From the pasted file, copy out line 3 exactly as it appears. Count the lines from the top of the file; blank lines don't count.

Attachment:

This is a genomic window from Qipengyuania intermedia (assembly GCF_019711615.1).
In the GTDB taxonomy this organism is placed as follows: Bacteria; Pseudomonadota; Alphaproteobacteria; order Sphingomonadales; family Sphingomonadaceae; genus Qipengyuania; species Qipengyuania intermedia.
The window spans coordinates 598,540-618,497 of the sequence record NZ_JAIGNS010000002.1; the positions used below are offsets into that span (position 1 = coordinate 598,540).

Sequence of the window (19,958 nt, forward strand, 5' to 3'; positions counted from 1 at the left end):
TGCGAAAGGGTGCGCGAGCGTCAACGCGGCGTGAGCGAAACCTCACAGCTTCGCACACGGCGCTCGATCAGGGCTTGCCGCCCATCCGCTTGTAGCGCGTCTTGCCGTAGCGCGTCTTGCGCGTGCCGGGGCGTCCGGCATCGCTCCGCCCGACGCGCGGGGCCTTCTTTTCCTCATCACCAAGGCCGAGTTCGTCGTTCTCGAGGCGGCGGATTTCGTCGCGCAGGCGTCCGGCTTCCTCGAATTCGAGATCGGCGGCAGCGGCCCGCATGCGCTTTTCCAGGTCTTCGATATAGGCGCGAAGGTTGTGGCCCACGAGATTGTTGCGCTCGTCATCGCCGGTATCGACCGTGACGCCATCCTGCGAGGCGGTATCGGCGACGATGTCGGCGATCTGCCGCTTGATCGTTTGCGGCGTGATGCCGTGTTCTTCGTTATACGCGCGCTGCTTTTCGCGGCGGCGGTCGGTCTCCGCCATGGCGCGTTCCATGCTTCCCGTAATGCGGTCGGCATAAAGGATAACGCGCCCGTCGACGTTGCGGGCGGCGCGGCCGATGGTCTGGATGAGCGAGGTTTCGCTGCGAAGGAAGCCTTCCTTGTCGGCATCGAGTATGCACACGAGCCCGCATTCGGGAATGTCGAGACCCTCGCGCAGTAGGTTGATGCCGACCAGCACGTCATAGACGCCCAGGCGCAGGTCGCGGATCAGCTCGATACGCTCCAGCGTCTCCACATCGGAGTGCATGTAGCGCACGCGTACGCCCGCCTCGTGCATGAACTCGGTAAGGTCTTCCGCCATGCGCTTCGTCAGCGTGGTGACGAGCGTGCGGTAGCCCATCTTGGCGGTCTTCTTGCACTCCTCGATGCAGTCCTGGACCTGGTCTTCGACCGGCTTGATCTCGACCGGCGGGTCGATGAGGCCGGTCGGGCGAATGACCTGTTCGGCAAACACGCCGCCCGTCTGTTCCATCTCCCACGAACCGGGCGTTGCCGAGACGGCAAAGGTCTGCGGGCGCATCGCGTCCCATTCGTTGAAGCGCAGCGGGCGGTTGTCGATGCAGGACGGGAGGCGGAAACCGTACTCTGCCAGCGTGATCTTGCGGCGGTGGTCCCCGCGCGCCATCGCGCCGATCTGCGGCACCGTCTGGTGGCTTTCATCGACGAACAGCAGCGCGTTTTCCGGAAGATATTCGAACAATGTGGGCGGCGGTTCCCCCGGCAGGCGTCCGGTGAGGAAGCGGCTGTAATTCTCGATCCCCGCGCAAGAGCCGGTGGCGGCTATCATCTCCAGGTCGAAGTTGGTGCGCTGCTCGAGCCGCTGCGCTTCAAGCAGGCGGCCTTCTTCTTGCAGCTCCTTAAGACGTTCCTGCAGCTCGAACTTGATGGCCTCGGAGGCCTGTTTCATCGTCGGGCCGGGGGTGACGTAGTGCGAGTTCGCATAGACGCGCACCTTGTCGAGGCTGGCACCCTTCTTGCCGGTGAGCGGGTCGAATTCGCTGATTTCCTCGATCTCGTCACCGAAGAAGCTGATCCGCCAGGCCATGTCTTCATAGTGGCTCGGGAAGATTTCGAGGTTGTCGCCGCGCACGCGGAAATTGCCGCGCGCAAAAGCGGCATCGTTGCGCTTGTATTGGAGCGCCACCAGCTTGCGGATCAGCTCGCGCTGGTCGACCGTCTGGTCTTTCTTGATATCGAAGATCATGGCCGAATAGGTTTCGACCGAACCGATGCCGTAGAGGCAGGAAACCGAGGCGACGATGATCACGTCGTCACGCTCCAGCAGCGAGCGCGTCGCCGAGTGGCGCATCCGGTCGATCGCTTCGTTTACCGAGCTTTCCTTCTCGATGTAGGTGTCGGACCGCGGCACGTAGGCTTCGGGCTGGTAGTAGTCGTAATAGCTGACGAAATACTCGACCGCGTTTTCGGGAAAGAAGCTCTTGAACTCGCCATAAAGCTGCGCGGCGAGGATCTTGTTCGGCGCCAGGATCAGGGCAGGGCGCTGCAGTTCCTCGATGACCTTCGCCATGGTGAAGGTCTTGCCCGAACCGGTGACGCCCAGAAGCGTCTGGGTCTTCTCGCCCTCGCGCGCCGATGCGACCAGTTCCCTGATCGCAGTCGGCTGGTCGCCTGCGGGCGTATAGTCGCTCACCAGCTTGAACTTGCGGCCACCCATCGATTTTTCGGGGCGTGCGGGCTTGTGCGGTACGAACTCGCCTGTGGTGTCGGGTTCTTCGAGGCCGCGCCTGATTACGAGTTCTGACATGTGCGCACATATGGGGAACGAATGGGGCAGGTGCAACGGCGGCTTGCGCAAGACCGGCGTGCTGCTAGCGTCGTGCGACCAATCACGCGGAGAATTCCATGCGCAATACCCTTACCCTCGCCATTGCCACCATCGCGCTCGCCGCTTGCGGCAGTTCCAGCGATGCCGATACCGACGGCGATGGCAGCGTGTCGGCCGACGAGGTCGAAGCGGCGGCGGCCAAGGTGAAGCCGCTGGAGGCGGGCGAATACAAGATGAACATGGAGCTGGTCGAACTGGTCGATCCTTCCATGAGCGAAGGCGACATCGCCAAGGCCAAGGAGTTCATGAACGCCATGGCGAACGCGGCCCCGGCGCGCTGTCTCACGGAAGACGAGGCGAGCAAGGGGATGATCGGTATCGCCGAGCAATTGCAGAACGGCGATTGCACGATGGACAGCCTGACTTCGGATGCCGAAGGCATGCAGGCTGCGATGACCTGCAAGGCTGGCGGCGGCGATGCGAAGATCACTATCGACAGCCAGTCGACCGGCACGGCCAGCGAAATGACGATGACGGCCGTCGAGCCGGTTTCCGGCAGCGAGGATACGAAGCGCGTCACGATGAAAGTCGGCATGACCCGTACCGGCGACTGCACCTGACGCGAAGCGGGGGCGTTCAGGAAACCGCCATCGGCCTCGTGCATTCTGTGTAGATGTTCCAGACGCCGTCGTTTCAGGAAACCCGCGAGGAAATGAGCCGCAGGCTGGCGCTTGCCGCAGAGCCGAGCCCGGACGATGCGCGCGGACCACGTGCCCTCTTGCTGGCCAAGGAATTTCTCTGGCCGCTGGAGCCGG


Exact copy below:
The window spans coordinates 598,540-618,497 of the sequence record NZ_JAIGNS010000002.1; the positions used below are offsets into that span (position 1 = coordinate 598,540).